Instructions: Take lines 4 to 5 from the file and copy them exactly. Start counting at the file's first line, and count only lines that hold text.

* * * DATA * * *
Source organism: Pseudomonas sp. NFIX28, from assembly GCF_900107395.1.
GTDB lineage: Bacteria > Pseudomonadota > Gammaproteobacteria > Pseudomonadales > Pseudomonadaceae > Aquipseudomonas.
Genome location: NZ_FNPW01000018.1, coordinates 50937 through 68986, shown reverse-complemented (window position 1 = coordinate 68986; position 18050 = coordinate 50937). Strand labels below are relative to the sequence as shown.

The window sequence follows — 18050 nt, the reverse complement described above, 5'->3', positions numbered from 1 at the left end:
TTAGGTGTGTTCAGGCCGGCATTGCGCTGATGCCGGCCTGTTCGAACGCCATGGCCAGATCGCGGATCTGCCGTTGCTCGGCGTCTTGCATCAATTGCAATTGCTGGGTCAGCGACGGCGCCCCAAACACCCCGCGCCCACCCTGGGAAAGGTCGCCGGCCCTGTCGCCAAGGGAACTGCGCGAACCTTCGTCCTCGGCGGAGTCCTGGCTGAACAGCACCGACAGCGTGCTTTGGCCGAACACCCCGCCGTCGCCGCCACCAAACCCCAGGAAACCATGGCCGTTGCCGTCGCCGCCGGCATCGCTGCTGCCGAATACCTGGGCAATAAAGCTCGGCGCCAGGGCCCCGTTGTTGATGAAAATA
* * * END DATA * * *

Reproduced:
The window sequence follows — 18050 nt, the reverse complement described above, 5'->3', positions numbered from 1 at the left end:
TTAGGTGTGTTCAGGCCGGCATTGCGCTGATGCCGGCCTGTTCGAACGCCATGGCCAGATCGCGGATCTGCCGTTGCTCGGCGTCTTGCATCAATTGCAATTGCTGGGTCAGCGACGGCGCCCCAAACACCCCGCGCCCACCCTGGGAAAGGTCGCCGGCCCTGTCGCCAAGGGAACTGCGCGAACCTTCGTCCTCGGCGGAGTCCTGGCTGAACAGCACCGACAGCGTGCTTTGGCCGAACACCCCGCCGTCGCCGCCACCAAACCCCAGGAAACCATGGCCGTTGCCGTCGCCGCCGGCATCGCTGCTGCCGAATACCTGGGCAATAAAGCTCGGCGCCAGGGCCCCGTTGTTGATGAAAATA